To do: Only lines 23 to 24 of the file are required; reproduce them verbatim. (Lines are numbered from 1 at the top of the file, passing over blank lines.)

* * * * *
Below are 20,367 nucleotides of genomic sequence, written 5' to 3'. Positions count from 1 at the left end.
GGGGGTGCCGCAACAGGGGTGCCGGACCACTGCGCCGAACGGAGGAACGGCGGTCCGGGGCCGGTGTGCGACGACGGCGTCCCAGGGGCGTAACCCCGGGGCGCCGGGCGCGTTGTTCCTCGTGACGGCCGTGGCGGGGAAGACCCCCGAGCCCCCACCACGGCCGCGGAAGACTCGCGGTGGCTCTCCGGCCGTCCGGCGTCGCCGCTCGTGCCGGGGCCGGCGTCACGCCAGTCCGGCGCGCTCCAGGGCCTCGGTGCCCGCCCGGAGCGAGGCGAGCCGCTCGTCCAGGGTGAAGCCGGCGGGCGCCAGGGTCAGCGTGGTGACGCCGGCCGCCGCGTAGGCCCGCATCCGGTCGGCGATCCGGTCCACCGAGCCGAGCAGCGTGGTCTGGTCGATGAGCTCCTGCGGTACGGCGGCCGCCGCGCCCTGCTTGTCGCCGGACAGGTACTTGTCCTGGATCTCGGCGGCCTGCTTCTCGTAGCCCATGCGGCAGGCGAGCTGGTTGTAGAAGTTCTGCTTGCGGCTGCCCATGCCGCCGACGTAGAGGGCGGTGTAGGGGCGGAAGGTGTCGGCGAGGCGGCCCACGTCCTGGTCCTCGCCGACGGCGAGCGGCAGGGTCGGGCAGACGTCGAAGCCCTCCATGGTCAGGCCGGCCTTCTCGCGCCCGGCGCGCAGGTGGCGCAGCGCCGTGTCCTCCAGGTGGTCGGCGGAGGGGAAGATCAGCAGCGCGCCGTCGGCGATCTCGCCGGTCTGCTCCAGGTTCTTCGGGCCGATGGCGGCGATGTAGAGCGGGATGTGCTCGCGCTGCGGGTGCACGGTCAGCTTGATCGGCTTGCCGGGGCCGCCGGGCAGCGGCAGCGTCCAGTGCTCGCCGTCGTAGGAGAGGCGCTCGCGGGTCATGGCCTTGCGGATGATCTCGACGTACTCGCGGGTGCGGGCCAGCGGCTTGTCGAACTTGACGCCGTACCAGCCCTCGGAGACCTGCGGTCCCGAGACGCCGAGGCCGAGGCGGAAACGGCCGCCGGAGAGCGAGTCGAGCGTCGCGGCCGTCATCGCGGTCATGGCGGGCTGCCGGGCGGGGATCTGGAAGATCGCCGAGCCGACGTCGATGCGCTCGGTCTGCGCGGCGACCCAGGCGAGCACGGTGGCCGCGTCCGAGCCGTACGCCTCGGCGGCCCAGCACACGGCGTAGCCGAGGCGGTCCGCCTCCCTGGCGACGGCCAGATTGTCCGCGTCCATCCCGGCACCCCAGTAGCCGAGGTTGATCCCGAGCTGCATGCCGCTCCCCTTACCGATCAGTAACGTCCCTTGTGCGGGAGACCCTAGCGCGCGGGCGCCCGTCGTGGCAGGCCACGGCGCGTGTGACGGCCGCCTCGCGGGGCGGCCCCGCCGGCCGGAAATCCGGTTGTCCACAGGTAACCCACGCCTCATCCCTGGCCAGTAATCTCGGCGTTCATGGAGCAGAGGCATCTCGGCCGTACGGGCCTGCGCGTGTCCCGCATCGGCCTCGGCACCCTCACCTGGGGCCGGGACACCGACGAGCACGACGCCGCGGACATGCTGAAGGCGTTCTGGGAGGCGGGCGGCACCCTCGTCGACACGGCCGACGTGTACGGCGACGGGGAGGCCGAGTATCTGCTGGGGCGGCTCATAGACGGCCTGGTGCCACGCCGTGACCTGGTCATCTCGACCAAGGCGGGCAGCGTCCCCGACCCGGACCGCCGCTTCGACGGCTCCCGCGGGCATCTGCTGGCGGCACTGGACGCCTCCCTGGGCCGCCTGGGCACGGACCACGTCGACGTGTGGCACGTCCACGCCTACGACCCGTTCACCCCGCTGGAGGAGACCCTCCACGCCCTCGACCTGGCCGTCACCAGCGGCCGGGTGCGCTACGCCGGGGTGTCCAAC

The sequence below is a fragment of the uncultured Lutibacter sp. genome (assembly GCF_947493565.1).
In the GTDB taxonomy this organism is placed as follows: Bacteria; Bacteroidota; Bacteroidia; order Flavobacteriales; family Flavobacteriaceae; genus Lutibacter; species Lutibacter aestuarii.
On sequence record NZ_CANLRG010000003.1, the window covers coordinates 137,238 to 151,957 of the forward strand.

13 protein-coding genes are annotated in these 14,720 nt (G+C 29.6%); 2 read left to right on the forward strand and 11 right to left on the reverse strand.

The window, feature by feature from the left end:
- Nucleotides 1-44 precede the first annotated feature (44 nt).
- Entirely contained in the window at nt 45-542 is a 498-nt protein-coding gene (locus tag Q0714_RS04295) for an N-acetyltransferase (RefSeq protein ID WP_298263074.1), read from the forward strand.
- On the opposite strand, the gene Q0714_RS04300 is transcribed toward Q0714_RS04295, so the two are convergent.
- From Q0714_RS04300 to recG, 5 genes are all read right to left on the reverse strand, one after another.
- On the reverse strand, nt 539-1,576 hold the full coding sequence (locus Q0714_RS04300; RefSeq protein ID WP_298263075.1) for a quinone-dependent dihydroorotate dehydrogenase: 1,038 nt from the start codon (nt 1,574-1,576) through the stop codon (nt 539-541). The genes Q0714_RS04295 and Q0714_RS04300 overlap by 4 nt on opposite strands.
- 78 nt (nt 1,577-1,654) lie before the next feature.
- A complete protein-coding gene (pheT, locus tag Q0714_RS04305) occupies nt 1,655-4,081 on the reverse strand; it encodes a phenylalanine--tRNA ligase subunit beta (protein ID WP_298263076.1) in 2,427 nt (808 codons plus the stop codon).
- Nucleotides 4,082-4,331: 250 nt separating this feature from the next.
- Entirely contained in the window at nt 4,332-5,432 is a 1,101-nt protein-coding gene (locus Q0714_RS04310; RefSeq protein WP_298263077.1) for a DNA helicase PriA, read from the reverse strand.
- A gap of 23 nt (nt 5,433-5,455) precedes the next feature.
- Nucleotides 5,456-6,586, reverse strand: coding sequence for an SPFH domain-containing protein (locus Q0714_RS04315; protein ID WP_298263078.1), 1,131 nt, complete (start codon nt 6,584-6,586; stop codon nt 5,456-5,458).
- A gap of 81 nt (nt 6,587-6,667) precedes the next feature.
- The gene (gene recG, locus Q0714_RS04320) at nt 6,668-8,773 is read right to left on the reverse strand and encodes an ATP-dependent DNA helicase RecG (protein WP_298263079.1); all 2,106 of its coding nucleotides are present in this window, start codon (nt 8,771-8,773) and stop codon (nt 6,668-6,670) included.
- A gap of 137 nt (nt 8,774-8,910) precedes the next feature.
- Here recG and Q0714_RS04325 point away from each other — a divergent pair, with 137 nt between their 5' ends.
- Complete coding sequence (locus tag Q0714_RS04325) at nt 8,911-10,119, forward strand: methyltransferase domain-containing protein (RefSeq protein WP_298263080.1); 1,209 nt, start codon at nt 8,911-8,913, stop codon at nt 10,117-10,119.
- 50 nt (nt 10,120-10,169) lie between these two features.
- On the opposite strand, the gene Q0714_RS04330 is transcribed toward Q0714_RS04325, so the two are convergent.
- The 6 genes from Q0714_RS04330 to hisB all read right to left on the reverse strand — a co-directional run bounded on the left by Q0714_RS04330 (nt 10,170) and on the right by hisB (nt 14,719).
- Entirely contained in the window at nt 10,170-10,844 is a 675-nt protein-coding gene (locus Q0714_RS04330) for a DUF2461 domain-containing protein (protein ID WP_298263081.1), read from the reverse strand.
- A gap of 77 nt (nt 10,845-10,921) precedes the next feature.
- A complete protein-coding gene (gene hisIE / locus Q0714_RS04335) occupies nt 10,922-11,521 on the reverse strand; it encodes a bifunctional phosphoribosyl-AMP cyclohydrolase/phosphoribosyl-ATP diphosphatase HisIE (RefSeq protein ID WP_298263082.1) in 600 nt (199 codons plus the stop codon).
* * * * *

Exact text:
- Complete coding sequence (locus tag Q0714_RS04325) at nt 8,911-10,119, forward strand: methyltransferase domain-containing protein (RefSeq protein WP_298263080.1); 1,209 nt, start codon at nt 8,911-8,913, stop codon at nt 10,117-10,119.
- 50 nt (nt 10,120-10,169) lie between these two features.